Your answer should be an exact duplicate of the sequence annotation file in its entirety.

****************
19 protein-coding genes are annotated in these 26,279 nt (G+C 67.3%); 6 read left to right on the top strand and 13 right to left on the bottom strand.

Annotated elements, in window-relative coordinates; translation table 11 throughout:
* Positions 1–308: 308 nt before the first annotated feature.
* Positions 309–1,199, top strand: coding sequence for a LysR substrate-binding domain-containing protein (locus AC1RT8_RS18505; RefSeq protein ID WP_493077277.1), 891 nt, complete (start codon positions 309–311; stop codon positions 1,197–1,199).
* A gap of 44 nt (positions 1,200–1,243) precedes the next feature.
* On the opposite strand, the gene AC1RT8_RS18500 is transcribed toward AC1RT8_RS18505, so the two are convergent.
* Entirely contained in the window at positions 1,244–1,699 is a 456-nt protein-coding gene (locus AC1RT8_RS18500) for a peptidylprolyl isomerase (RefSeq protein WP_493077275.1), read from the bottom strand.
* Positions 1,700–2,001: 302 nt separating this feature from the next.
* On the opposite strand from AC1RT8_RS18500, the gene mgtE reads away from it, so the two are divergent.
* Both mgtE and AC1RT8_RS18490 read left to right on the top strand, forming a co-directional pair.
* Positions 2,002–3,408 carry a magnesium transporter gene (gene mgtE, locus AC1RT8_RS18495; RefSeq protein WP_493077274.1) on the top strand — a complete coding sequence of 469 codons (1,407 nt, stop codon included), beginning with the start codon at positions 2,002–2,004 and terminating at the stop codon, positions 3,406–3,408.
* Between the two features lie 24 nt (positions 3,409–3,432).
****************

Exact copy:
19 protein-coding genes are annotated in these 26,279 nt (G+C 67.3%); 6 read left to right on the top strand and 13 right to left on the bottom strand.

Annotated elements, in window-relative coordinates; translation table 11 throughout:
* Positions 1–308: 308 nt before the first annotated feature.
* Positions 309–1,199, top strand: coding sequence for a LysR substrate-binding domain-containing protein (locus AC1RT8_RS18505; RefSeq protein ID WP_493077277.1), 891 nt, complete (start codon positions 309–311; stop codon positions 1,197–1,199).
* A gap of 44 nt (positions 1,200–1,243) precedes the next feature.
* On the opposite strand, the gene AC1RT8_RS18500 is transcribed toward AC1RT8_RS18505, so the two are convergent.
* Entirely contained in the window at positions 1,244–1,699 is a 456-nt protein-coding gene (locus AC1RT8_RS18500) for a peptidylprolyl isomerase (RefSeq protein WP_493077275.1), read from the bottom strand.
* Positions 1,700–2,001: 302 nt separating this feature from the next.
* On the opposite strand from AC1RT8_RS18500, the gene mgtE reads away from it, so the two are divergent.
* Both mgtE and AC1RT8_RS18490 read left to right on the top strand, forming a co-directional pair.
* Positions 2,002–3,408 carry a magnesium transporter gene (gene mgtE, locus AC1RT8_RS18495; RefSeq protein WP_493077274.1) on the top strand — a complete coding sequence of 469 codons (1,407 nt, stop codon included), beginning with the start codon at positions 2,002–2,004 and terminating at the stop codon, positions 3,406–3,408.
* Between the two features lie 24 nt (positions 3,409–3,432).